During the furor over plans by ExxonMobil and other major oil companies to use tiny, twisting Highway 12 through northern Idaho as a shortcut to Alberta’s tar sands, activists developed an explanation of the relationship between megaloads, Canadian oil, and the proposed Keystone XL Pipeline that bears repeating.
Transport of massive infrastructural equipment to mine the oil is the first leg of a “tripod.” The second leg is use of this equipment to produce oil from the tar sands, and the third leg is transport of the crude to refineries, principally via the proposed Keystone XL Pipeline through America’s heartland to the Gulf of Mexico.
Many hundreds of megaloads, each of them roughly the size of a three-story building, were to travel along Highway 12. The advantage to Big Oil of this route was twofold. First, it would save about 5,300 nautical miles in transport of the machinery from manufacturers, who are mostly in Asia, because the freighters could travel straight across the North Pacific to the U.S. West Coast, rather than taking the usual, more southerly route to the Panama Canal and then up through the Gulf of Mexico.
Second, it would save about 1,400 road miles. Instead of going north from the Gulf through a half-dozen states to Canada, the megaloads could be unloaded in Oregon or Washington ports, sent on barges up the Columbia and Snake Rivers to Lewiston, Idaho, and then trucked across northern Idaho and through Montana to Alberta.
By preventing Big Oil from violating federal protections to Highway 12 provided by the Wild and Scenic Rivers Act and other laws, activists forced the companies to find less environmentally destructive ways to complete the first leg of their tripod. This engaged Big Oil in three years of struggle, not counting several years of advance plan-laying done in secret between oil companies and state and local governments. It also cost the companies a huge amount of money in delays, extra labor, and lost profits.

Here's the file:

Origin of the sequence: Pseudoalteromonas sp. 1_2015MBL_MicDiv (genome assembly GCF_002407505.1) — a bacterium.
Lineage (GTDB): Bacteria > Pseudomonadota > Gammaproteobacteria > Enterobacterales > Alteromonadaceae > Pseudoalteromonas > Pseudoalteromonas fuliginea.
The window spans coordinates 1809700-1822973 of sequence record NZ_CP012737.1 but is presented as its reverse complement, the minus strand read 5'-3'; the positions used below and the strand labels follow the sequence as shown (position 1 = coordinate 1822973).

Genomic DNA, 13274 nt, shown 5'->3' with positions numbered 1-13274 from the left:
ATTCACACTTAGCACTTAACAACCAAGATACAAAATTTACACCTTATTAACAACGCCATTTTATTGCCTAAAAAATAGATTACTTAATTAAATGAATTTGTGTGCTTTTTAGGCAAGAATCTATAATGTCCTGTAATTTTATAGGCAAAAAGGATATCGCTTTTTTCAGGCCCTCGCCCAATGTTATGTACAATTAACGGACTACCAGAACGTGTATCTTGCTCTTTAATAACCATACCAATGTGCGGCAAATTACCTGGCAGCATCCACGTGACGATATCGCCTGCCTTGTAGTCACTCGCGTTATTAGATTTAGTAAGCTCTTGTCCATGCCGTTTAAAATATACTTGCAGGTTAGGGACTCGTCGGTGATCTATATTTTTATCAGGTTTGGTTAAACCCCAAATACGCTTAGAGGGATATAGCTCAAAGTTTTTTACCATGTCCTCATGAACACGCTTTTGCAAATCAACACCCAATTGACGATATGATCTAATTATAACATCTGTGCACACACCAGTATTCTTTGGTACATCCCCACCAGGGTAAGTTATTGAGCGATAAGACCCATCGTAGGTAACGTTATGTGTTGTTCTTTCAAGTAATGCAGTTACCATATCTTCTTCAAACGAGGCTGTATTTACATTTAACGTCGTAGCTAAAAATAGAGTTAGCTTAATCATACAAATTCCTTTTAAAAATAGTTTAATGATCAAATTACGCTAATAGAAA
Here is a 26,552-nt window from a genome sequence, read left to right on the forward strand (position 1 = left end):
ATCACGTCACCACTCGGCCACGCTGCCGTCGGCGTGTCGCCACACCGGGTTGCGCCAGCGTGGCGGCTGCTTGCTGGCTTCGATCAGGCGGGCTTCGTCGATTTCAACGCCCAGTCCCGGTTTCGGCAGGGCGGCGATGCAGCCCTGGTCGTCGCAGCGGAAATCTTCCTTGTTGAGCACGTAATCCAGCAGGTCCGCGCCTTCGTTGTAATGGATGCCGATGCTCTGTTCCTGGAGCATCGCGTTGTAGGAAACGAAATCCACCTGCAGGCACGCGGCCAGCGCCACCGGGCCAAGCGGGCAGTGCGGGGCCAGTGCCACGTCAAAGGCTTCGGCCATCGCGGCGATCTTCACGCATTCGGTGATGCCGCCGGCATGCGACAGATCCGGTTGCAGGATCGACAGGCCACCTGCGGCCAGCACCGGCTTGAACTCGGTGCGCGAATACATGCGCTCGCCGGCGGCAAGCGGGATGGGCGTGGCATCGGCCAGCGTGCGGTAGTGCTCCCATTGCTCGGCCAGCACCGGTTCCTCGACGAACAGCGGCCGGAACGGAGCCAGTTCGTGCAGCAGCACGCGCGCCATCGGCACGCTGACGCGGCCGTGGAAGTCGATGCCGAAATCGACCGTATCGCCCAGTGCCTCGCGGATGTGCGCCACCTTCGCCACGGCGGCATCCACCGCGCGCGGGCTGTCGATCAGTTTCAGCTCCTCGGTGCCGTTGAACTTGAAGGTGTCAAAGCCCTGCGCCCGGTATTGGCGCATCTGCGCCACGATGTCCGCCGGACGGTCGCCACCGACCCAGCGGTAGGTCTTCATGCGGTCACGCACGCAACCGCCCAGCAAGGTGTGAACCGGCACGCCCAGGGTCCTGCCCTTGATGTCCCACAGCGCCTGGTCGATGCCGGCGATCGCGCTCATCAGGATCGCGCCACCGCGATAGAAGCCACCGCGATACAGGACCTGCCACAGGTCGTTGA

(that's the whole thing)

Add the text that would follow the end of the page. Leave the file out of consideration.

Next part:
ExxonMobil, the world’s richest corporation, reported it lost several months on its production schedule and added $2 billion to its costs, principally because of the Highway 12 battle. Another big loser was Athabasca Oil, the biggest Canadian producer, which had megaloads of equipment made in Washington that it barged to Lewiston, Only one load went down Highway 12 before a federal judge stopped the others. Several other oil companies that had intended to go through northern Idaho dropped their plans after realizing what they were up against.
Knocking out the first leg of the tripod didn’t mean Big Oil couldn’t just put another one in its place, but all the activists knew this from the start. The point is they showed that the juggernaut could be stopped cold, if people were determined enough to make it happen.
Similarly, the XL Pipeline is not the only way crude oil can reach refineries on the Gulf. But the victory over the megaloads is heartening to people throughout the US and Canada who recognize that the true threat of the pipeline is not that it would cost-effectively complete the tripod, but that it would virtually assure Big Oil of energy dominance for decades to come.
Given what scientists know about the devastation climate change will wreak if we don’t slow pollution now, the XL Pipeline is far more than just a rallying cry. It’s a line in the sand.
Steve Bunk is author of Goliath Staggered: How the People of Highway 12 Conquered Big Oil. You can read more about the book here.